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Budget savings from biosimilar infliximab in the UK, France, Japan and Korea Posted 11/09/2020

Biological medicines are attracting attention from policymakers and health insurers across countries due to their increased financial burden. The potential for biosimilars’ cost savings can be influenced by various factors, including supply-side (pricing policies) and demand-side (usage-enhancing) policies.

Kim and colleagues explored the market dynamics after the entry of biosimilar infliximab among four countries with (UK, France), and without (Japan, Korea) demand-side policies, using MIDAS-IQVIA data with 22 quarters of observational data up to March 2018 [1].

With the introduction of biosimilars, the sales value of infliximab increased approximately 2.5 times in Korea, whereas it only slightly increased (1.2 times for France and the UK) or decreased (0.9 times for Japan) in other countries. While stable market size dynamics were observed in the other countries, an escalating market size attributable to the increase in originator infliximab was observed in Korea. In the UK and France, which have implemented demand-side policies, the sales volume of originator infliximab appreciably decreased after the entry of biosimilar infliximab while that of biosimilars increased. However, in Korea, which has supply-side policies based on price-linking and few demand-side policies, the volume of originator infliximab actually increased by 70% alongside a very limited increase in biosimilar infliximab. The lowest price ratio between biosimilar and originator infliximab was found in Japan at 68%. In France and Korea, the ex-factory prices of biosimilar infliximab were 99% and 95%, respectively, of the originator infliximab price. In the UK, the ex-factory price of biosimilar infliximab started at 87% of that of originator infliximab and then decreased to 80% as the market matured. However, actual price differences might differ.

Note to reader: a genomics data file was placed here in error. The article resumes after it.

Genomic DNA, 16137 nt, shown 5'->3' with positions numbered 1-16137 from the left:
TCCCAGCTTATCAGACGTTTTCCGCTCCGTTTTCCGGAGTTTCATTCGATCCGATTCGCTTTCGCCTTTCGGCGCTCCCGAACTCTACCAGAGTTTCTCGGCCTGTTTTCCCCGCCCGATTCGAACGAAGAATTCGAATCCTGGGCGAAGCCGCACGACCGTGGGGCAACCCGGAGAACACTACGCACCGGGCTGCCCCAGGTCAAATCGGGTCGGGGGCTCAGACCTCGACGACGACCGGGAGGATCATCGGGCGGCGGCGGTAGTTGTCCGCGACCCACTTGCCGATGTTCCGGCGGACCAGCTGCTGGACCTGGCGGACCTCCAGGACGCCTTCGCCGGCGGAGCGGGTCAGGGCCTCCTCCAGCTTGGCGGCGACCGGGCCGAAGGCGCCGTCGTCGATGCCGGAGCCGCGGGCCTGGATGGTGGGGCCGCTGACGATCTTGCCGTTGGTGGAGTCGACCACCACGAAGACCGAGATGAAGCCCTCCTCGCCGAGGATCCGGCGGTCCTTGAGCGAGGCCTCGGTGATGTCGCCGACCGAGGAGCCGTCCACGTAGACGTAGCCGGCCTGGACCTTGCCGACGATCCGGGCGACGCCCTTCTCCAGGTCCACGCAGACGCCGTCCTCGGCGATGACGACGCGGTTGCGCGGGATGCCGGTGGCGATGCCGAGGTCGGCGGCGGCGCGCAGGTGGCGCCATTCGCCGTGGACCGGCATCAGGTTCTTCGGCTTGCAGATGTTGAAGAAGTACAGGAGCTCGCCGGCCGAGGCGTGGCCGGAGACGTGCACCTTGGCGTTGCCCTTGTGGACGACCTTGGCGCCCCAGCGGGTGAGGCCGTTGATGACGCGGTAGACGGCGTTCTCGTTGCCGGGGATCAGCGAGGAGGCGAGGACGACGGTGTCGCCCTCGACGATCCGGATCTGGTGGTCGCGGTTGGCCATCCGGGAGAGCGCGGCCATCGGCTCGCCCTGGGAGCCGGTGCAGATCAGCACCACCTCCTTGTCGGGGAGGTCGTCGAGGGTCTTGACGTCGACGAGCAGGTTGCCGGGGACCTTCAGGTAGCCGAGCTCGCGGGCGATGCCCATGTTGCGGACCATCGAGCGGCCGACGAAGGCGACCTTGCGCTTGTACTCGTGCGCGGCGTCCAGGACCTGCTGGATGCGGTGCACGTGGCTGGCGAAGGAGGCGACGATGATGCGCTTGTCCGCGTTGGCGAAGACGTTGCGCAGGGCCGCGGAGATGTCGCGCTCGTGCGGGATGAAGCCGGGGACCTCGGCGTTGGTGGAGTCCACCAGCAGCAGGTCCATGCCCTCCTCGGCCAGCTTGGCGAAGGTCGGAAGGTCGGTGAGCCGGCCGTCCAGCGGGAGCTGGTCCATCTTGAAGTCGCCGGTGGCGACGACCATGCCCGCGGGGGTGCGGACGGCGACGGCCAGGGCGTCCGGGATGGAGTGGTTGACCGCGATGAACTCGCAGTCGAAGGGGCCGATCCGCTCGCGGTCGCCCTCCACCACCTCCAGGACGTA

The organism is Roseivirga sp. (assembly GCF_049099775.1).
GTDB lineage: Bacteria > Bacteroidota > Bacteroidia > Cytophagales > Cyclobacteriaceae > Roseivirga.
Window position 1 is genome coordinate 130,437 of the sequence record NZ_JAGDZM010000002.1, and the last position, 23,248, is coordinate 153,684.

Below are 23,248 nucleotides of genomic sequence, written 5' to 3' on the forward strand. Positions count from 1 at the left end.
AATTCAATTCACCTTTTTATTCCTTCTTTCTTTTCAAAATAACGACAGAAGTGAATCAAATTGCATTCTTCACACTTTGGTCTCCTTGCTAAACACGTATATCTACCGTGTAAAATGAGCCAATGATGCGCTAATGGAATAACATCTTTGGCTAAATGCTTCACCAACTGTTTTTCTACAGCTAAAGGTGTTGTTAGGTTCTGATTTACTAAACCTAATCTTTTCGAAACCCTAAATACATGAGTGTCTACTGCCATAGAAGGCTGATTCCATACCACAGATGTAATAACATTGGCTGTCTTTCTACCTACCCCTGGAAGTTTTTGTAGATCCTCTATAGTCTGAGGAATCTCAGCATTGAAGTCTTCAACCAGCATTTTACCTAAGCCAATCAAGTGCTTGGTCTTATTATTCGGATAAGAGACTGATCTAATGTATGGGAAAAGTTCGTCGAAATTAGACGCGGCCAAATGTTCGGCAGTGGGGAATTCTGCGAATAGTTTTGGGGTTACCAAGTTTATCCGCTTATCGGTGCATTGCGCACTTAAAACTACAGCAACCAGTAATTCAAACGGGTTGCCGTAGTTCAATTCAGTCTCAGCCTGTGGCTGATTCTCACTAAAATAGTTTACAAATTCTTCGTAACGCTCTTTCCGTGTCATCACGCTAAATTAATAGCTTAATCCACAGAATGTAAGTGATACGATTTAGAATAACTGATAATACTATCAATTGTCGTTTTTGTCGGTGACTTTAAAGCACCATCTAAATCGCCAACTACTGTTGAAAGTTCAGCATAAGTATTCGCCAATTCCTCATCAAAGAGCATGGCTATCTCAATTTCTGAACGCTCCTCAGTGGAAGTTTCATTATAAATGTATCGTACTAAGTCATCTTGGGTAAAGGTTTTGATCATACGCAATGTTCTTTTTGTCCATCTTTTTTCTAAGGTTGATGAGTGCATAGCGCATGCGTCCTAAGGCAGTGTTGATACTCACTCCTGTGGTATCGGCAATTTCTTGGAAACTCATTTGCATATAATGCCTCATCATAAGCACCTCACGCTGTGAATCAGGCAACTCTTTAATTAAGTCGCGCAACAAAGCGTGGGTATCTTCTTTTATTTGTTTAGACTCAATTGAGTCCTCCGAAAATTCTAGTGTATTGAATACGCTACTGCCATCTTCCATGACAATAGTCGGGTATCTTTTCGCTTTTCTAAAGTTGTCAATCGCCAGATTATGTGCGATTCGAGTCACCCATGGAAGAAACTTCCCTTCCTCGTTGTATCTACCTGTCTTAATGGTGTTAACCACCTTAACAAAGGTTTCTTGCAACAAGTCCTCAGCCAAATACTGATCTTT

The authors suggested that the introduction of biosimilars actually increased financial burden in Korea and the government body should consider demand-side policy more heavily than supply-side policy to enhance cost-savings achieved by the introduction of the biosimilars in Korean context.

Conflict of interest
Authors of the research paper [1] reported conflict of interest, including being a founder of the KU Leuven Fund on Market Analysis of Biologics and Biosimilars following Loss of Exclusivity (MABEL), as well as being involved in a stakeholder roundtable and having contributed to studies on biologicals and biosimilars. For full details of the authors’ conflict of interest, see the research paper [1].

Abstracted by Yujeong Kim, Ewha Womans University, Seoul, South Korea.

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Reference
1. Kim Y, Kwon HY, Godman B, et al. Uptake of biosimilar infliximab in the UK, France, Japan, and Korea: budget savings or market expansion across countries?. Front Pharmacol. 2020;11:970.

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